by Michael Kaytor
“…Basically she is held together with glue…”
This is a quote from one of the first times I met Henry while he was working on Fantome over three years ago, which I was reminded of as I was napping below during the Argosy Rose Bowl, as the waves were pounding the hull. An over-simplified statement which really means months and months of planning, Auto-Cad drawings, preparation work, breaking the process down into components and actualizing the project.
Such was the case with Crystal Palace, a Grampian 26 that was acquired by National to use as a student boat. We soon discovered that the boat had some issues and that the floors that hold the cabin sole, and the base for the compression post were rotten. Essentially she needed a new bilge among other things and was starting to look like a considerable undertaking. So with the help of several National Members we went about rolling up our sleeves, making a bilge and “gluing” it back on!
Another over-simplified statement. If anyone is at all curious about how to do this kind of work, I strongly encourage you to work on projects with Henry. He has a very intuitive approach, breaking complex projects into smaller, more manageable steps. You will find that not only do you expand your repertoire of boat-ownership skills, but you will also be able to apply these skills in assisting National with other projects in the future!
When I was filling out the application to become a member at National, I felt a little sheepish when filling out the part about skills. I didn’t have anything to write down. It has been quite a learning curve, but I am happy to have gained some on-the-job training with Henry and other members of National. Boat repair and maintenance seem a bit less daunting. Again, I can not emphasize enough to seek out these members, get active in club projects, learn some new skills, and definitely have a great time.
I will briefly explain some of the work the volunteers did on Crystal Palace to get her back in almost shipshape condition. We manufactured new floors, a base at the companion way, a battery compartment, and a compression post base out of polyester fiberglass. The base was designed to keep water away from the galley and navigation station woodwork, since the boat showed signs of this being an issue. So now with the new fabricated base in place, the water will shed into the bilge. The existing forward hatch was broken and a source for leaks and was repaired, painted and reinstalled. The compression post was reinstalled on a new base made from vertical pieces of plywood that were encased in fiberglass and milled fiber.
A new cabin sole, material graciously donated by John Waddell was cut to size and treated with epoxy. Then another round of fiberglassing and filling with compound, to make a snug base for the new cabin sole, essentially redesigning the base that accommodates the sole.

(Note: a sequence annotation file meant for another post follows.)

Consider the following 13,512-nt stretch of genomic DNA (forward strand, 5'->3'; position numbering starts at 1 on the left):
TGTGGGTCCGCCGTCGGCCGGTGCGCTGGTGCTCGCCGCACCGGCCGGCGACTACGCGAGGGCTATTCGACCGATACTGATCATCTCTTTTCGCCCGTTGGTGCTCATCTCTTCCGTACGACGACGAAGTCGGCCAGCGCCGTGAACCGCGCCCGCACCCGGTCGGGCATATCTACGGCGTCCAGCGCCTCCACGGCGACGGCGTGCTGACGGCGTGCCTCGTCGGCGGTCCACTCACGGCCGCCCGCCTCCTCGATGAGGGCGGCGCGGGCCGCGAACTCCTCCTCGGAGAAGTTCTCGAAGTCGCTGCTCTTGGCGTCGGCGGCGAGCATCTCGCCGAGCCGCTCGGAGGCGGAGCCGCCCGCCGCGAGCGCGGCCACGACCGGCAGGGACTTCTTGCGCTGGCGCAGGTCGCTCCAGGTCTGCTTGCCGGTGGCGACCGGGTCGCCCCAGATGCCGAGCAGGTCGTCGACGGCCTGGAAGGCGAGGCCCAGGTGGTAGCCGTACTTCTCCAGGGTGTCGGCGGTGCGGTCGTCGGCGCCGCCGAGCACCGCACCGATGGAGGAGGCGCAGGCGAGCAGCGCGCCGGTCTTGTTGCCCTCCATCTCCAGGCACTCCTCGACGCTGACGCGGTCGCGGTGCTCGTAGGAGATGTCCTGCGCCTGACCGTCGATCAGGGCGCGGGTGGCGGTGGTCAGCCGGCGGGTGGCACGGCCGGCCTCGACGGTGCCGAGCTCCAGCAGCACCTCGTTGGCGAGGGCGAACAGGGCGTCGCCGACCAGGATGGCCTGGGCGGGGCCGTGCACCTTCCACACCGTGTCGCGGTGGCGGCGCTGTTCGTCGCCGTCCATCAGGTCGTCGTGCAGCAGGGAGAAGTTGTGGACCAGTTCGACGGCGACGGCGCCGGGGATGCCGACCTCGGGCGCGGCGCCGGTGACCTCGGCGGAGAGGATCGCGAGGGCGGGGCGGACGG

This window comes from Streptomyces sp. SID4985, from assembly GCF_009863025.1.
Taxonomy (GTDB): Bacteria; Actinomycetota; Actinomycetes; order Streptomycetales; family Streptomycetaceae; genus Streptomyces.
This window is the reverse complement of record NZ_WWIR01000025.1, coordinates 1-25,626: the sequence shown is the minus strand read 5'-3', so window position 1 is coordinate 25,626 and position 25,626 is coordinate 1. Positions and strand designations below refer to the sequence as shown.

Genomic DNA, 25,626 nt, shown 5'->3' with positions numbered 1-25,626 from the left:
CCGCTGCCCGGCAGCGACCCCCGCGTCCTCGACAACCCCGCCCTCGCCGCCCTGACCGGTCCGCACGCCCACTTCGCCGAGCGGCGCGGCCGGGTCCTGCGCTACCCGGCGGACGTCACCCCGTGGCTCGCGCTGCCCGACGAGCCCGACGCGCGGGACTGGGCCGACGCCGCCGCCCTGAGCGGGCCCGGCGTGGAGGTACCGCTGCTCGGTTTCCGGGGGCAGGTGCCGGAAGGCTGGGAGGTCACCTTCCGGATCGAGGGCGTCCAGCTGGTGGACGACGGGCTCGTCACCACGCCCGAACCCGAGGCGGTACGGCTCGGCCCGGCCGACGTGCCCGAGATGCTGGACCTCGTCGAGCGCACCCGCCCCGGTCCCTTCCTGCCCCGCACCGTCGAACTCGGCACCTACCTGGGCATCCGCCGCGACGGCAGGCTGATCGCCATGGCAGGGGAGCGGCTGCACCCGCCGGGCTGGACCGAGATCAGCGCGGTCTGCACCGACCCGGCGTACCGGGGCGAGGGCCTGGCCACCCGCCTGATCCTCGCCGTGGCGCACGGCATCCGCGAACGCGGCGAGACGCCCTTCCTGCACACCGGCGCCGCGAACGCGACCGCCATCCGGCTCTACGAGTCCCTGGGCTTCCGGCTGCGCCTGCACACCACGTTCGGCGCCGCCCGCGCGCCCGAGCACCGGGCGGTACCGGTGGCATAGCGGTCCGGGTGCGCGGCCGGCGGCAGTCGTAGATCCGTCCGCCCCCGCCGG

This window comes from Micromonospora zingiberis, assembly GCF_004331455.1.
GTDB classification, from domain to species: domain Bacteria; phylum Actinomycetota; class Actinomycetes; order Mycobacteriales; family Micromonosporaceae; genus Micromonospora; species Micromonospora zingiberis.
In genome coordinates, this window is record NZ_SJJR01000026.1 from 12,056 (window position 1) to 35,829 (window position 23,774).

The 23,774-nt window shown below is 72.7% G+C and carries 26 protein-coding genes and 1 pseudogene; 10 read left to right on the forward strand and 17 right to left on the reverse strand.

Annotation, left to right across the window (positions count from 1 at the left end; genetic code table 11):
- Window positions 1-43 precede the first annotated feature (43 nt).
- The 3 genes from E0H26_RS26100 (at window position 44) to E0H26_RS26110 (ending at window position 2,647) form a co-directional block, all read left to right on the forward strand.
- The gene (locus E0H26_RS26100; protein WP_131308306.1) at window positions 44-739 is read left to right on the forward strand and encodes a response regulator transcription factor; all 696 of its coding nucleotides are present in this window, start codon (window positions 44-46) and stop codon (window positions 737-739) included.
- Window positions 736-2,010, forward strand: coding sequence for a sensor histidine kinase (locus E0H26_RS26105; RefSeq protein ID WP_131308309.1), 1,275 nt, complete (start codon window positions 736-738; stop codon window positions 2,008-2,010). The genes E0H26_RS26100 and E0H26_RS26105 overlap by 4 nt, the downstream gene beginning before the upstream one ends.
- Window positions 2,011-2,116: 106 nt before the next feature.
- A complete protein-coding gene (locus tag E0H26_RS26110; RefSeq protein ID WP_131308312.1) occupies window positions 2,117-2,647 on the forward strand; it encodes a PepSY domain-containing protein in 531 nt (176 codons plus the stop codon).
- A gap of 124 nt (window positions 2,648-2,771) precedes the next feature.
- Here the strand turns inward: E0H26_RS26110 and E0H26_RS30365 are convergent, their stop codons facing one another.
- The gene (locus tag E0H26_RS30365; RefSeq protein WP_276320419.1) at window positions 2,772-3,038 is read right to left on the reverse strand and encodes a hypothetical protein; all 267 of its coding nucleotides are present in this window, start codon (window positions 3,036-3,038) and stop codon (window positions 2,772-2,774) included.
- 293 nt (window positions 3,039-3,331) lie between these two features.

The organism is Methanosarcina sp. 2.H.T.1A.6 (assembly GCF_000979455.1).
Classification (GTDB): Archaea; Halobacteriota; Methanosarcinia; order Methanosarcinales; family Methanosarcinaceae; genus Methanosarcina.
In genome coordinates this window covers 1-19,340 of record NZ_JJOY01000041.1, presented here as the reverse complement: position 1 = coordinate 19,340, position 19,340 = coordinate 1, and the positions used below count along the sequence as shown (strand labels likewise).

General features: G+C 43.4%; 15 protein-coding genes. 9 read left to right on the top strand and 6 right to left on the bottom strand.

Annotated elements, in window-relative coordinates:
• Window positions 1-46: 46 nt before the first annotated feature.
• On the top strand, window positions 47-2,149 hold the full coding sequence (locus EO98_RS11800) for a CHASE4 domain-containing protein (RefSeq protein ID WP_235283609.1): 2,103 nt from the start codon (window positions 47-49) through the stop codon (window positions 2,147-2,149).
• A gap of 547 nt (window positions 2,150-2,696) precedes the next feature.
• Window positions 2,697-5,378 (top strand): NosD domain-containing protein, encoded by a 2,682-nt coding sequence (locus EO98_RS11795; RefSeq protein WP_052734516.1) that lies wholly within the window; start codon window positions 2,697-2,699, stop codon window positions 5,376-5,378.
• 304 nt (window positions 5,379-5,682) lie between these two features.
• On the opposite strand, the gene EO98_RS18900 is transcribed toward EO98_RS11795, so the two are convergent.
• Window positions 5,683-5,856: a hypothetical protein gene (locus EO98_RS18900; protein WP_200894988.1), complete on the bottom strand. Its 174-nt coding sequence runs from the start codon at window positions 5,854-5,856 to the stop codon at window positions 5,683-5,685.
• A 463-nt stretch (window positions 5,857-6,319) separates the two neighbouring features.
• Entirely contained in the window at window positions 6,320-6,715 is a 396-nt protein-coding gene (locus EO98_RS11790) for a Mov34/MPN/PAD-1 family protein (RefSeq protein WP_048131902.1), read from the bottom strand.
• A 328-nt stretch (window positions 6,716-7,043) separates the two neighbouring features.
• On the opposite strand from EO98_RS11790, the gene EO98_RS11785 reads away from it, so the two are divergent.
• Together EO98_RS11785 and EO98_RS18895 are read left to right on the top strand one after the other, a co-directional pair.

The base for the sole was given a finishing touch of gel coat. There were suspected leaks in the bilge from bolts that were used as lightning grounding, which were re-bedded. The mainsail was measured and recut. A new electric bilge pump and three-way switch was installed, a new 3″ solar deck vent, and two new Lewmar winches on the dog house.
She was a bit messy after all the grinding, sanding and installations, so she had a good and thorough cleaning and was ready for launch. We launched her in June with the blue crane, stepped the mast, tuned the rigging, bent on the sails with the help of several enthusiastic members and volunteers.
The Captains of Crystal Palace are Ben Webster (also a darn good Air Pilot) and Stefan Mocknachi. They have volunteered to prep her for haul-out and winter storage. In the next newsletter we will have further up-dates regarding the status of Crystal Palace along with another list of jobs. All those who are now inspired to help with this project: stay tuned!
We should all acknowledge the volunteer efforts of those who participated in this project to get Crystal Palace back in the water. John Kitchener has been involved in the project the entire duration, organizing work parties, running all over Toronto buying necessary supplies, washing the hull and donating the use of his trailer. We would also like to thank John Waddell, Dave Richards, Ben Webster, Stefan Mocknachi, Francis Fougere and all others who I may have forgotten with sincere apologies.
A special Thank You to our Commodore, Henry Piersig who did some things now and then, and when I say that I mean countless hours of work and expertise, basically gluing it back together.
As our sailing season comes to a close, I would like to recommend to those who have not already done so to get involved, have fun learning, and just between you and me, when you work with Henry quite often there is beer.